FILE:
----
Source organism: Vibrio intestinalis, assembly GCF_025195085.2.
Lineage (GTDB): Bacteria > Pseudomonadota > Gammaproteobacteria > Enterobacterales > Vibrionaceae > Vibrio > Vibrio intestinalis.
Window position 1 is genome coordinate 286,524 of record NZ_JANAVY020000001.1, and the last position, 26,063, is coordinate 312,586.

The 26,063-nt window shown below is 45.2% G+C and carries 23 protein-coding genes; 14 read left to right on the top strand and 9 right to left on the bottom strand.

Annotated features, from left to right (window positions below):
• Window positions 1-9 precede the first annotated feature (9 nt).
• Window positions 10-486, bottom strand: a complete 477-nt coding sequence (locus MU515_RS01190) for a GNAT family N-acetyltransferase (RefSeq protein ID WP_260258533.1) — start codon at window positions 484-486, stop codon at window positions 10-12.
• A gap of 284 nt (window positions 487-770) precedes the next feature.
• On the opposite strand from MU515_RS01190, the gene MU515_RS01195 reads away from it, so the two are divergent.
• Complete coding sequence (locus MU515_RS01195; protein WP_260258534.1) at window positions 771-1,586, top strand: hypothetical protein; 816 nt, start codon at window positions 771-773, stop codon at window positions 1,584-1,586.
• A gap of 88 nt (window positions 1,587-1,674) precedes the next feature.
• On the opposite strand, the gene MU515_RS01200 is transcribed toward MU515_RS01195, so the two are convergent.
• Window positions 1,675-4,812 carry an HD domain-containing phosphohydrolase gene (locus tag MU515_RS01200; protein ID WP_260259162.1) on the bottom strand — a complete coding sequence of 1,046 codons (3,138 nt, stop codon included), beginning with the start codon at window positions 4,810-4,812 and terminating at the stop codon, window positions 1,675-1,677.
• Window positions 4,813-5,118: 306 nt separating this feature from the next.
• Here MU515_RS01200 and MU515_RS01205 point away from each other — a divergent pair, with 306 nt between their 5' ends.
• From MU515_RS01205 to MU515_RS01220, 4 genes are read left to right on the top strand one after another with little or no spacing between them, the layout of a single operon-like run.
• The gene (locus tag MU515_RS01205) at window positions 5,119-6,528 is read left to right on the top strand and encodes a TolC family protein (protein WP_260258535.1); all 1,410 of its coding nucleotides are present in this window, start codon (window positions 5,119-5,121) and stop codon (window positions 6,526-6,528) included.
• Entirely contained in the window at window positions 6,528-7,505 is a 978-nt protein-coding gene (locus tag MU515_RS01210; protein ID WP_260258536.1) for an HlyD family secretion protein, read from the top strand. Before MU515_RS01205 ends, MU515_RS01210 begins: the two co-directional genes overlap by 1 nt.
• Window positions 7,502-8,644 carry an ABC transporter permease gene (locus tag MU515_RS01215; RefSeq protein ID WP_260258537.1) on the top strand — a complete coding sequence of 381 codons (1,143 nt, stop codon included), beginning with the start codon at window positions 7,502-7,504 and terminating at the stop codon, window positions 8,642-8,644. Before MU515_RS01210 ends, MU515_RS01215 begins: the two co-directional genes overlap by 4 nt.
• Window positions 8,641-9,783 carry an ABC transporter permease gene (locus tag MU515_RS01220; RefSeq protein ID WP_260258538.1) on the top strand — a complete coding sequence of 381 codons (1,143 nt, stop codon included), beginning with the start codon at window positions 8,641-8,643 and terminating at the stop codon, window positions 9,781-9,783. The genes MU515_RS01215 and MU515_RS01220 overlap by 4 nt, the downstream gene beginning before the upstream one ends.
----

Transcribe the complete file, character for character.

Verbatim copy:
Source organism: Vibrio intestinalis, assembly GCF_025195085.2.
Lineage (GTDB): Bacteria > Pseudomonadota > Gammaproteobacteria > Enterobacterales > Vibrionaceae > Vibrio > Vibrio intestinalis.
Window position 1 is genome coordinate 286,524 of record NZ_JANAVY020000001.1, and the last position, 26,063, is coordinate 312,586.

The 26,063-nt window shown below is 45.2% G+C and carries 23 protein-coding genes; 14 read left to right on the top strand and 9 right to left on the bottom strand.

Annotated features, from left to right (window positions below):
• Window positions 1-9 precede the first annotated feature (9 nt).
• Window positions 10-486, bottom strand: a complete 477-nt coding sequence (locus MU515_RS01190) for a GNAT family N-acetyltransferase (RefSeq protein ID WP_260258533.1) — start codon at window positions 484-486, stop codon at window positions 10-12.
• A gap of 284 nt (window positions 487-770) precedes the next feature.
• On the opposite strand from MU515_RS01190, the gene MU515_RS01195 reads away from it, so the two are divergent.
• Complete coding sequence (locus MU515_RS01195; protein WP_260258534.1) at window positions 771-1,586, top strand: hypothetical protein; 816 nt, start codon at window positions 771-773, stop codon at window positions 1,584-1,586.
• A gap of 88 nt (window positions 1,587-1,674) precedes the next feature.
• On the opposite strand, the gene MU515_RS01200 is transcribed toward MU515_RS01195, so the two are convergent.
• Window positions 1,675-4,812 carry an HD domain-containing phosphohydrolase gene (locus tag MU515_RS01200; protein ID WP_260259162.1) on the bottom strand — a complete coding sequence of 1,046 codons (3,138 nt, stop codon included), beginning with the start codon at window positions 4,810-4,812 and terminating at the stop codon, window positions 1,675-1,677.
• Window positions 4,813-5,118: 306 nt separating this feature from the next.
• Here MU515_RS01200 and MU515_RS01205 point away from each other — a divergent pair, with 306 nt between their 5' ends.
• From MU515_RS01205 to MU515_RS01220, 4 genes are read left to right on the top strand one after another with little or no spacing between them, the layout of a single operon-like run.
• The gene (locus tag MU515_RS01205) at window positions 5,119-6,528 is read left to right on the top strand and encodes a TolC family protein (protein WP_260258535.1); all 1,410 of its coding nucleotides are present in this window, start codon (window positions 5,119-5,121) and stop codon (window positions 6,526-6,528) included.
• Entirely contained in the window at window positions 6,528-7,505 is a 978-nt protein-coding gene (locus tag MU515_RS01210; protein ID WP_260258536.1) for an HlyD family secretion protein, read from the top strand. Before MU515_RS01205 ends, MU515_RS01210 begins: the two co-directional genes overlap by 1 nt.
• Window positions 7,502-8,644 carry an ABC transporter permease gene (locus tag MU515_RS01215; RefSeq protein ID WP_260258537.1) on the top strand — a complete coding sequence of 381 codons (1,143 nt, stop codon included), beginning with the start codon at window positions 7,502-7,504 and terminating at the stop codon, window positions 8,642-8,644. Before MU515_RS01210 ends, MU515_RS01215 begins: the two co-directional genes overlap by 4 nt.
• Window positions 8,641-9,783 carry an ABC transporter permease gene (locus tag MU515_RS01220; RefSeq protein ID WP_260258538.1) on the top strand — a complete coding sequence of 381 codons (1,143 nt, stop codon included), beginning with the start codon at window positions 8,641-8,643 and terminating at the stop codon, window positions 9,781-9,783. The genes MU515_RS01215 and MU515_RS01220 overlap by 4 nt, the downstream gene beginning before the upstream one ends.